1992 Subaru Legacy L wagon AWD non-ABS non-turbo
I think my oil pressure sensor is on the fritz. The oil light came on
so I figured that I was low on oil. Since I was driving, reading the
oil level on the stick wasn't possible so I dumped in a quart of oil.
Turns out now I'm about a quart too high; i.e., when I let the car sit
so I can read the stick, it's over the high mark. So it wasn't that the
oil was low. I haven't burned up the engine yet in the 2 weeks that it
came on. It doesn't light up right away but takes about 1 to 2 miles of
driving whereupon it started to glow dimly and then get stronger. I
don't think there is a problem with the oil level. So the possibilities
are too low pressure from the pump or a bad sensor. I'm targeting the
sensor for now.
So where do I find the oil sensor? Is it just something that I can
unscrew to put in a new one? Cost is $15 so I figure it would be
cheapest to start here and just replace the thing rather than pay for a
The fact that it begins after the oil warms up leads me to believe you
have worn bearings OR possibly fuel contaminated oil which lowers
viscosity.(both mentioned by Oscar) I'd suspect a bad sender to be bad
at all times. I suppose inspecting the cable harness from it would be a
I can do an oil & filter change to make sure the problem doesn't appear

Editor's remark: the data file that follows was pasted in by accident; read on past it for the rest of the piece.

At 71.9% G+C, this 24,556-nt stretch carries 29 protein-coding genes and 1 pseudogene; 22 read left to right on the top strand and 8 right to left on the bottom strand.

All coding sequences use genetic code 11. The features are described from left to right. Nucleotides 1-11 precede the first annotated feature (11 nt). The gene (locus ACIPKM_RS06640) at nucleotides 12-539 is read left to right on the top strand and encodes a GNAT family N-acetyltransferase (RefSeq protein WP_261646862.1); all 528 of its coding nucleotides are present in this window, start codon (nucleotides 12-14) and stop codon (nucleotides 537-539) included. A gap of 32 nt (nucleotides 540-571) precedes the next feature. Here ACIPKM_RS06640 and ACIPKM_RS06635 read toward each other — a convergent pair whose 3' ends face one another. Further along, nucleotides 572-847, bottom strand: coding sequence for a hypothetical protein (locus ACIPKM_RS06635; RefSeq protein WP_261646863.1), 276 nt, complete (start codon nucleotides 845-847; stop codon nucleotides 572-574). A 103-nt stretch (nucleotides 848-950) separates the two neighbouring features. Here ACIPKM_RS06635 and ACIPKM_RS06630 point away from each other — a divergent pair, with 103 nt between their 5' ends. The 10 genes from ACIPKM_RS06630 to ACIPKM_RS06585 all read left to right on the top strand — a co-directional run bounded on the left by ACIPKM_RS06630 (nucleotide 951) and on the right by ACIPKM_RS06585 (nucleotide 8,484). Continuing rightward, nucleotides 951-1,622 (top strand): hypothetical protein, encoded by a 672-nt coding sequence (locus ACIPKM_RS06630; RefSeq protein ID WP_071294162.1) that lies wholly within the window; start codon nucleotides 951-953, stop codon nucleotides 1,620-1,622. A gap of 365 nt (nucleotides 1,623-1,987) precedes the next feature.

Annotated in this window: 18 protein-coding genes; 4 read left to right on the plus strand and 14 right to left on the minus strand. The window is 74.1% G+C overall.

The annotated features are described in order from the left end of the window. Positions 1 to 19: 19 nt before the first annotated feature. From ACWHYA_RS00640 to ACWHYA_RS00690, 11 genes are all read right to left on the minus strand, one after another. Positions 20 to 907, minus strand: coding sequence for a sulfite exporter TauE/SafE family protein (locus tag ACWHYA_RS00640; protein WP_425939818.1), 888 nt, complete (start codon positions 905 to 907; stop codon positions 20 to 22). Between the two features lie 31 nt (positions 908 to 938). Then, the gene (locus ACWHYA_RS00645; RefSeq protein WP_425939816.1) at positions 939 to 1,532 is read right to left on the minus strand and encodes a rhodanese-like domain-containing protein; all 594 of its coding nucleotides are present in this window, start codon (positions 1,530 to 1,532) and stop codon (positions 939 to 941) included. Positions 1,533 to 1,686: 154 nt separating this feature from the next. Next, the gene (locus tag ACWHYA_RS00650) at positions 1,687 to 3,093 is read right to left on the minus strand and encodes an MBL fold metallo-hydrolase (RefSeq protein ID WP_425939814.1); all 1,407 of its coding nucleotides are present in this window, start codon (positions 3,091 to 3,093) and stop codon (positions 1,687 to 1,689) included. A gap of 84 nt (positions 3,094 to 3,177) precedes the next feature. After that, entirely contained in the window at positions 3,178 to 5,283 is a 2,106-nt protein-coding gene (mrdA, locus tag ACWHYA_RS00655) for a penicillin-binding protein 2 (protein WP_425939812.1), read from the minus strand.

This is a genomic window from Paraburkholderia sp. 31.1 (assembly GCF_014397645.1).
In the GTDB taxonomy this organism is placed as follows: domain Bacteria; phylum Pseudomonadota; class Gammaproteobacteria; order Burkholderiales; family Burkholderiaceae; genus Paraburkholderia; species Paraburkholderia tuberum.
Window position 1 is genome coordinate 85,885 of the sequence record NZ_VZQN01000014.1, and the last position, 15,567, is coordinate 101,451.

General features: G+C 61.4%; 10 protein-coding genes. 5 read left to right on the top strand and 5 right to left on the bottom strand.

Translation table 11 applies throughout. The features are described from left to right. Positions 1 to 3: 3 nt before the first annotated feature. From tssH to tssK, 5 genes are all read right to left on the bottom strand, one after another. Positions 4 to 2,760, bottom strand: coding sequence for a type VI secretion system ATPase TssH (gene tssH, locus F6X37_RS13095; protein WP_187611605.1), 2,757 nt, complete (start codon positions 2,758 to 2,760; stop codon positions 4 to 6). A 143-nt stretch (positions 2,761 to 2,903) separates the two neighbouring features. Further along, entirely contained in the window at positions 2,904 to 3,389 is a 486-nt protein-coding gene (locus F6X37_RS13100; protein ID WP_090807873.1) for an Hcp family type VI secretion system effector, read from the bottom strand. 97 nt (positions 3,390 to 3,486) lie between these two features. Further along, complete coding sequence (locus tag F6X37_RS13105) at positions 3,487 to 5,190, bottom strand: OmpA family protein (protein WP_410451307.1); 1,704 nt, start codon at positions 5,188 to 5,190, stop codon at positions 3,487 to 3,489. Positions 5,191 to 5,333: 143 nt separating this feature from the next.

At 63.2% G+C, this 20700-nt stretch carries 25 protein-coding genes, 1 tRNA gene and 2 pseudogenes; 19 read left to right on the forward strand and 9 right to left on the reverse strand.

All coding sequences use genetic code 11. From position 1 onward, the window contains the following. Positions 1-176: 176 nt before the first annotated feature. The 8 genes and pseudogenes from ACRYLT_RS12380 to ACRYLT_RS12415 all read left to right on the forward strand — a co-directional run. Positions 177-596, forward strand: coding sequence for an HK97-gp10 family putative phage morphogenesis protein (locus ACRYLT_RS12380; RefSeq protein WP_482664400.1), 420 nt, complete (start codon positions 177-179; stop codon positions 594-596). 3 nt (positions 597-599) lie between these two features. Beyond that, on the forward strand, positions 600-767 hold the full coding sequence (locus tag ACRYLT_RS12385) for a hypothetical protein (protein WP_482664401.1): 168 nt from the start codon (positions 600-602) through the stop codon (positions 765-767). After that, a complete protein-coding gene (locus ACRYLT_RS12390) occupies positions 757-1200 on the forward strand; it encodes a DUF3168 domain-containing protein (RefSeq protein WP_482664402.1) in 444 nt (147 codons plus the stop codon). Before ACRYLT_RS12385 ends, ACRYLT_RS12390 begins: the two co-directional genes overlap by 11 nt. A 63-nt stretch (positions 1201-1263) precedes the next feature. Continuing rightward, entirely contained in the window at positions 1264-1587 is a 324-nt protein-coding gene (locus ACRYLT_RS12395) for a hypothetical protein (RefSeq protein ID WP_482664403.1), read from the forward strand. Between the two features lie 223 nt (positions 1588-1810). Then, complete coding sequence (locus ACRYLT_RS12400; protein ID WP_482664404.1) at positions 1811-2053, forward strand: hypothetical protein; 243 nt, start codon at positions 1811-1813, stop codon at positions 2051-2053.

with new oil. I don't see anything noticable in the oil on the
dipstick. I use 10W-30 year round and been doing so for decades (well,
not on this car, just 12 years on this one). I guess a plugged oil
filter can also be a problem source, so the oil change would take care
of both (possibly contaminated oil and possibly a plugged filter).
Which bearings? For the oil pump? With the disassembly to check its
bearings, why bother since you have it all apart to put a new one in,
anyway? Not cheap but since you're there with it all apart, and since
it is the original one that is now 14 years old, might as well as go for
it. I just wanted to start with the simplist possibilities first.
How would the pickup tube suddenly get bent? Wouldn't that require
removing the oil pan which has never been done?
Apparently there is a pickup filter screen inside the pan which requires
removing it to check for debris. Oh goody. So does the pan take a
pre-made gasket or do I goop on gasket sealer?
One trick I read was to disconnect the oil pressure sending unit. If
the idiot light comes on then there is a grounding problem or with the
instrumentation (i.e., another screwup in the computer). I had the
engine check light come on repeatedly but no shop ever found any error
codes, even when it finally came on when I was at the car shop about to
leave, started the car, it came on, and they came out to read the codes.
Engine light but no codes. Now the oil light which probably goes
through the computer, too.
I don't know if there is a means of actually checking the oil pressure,
and where to check it. I saw mention of a mechanical oil pressure guage
but have yet to notice one of those in the auto parts stores, but then I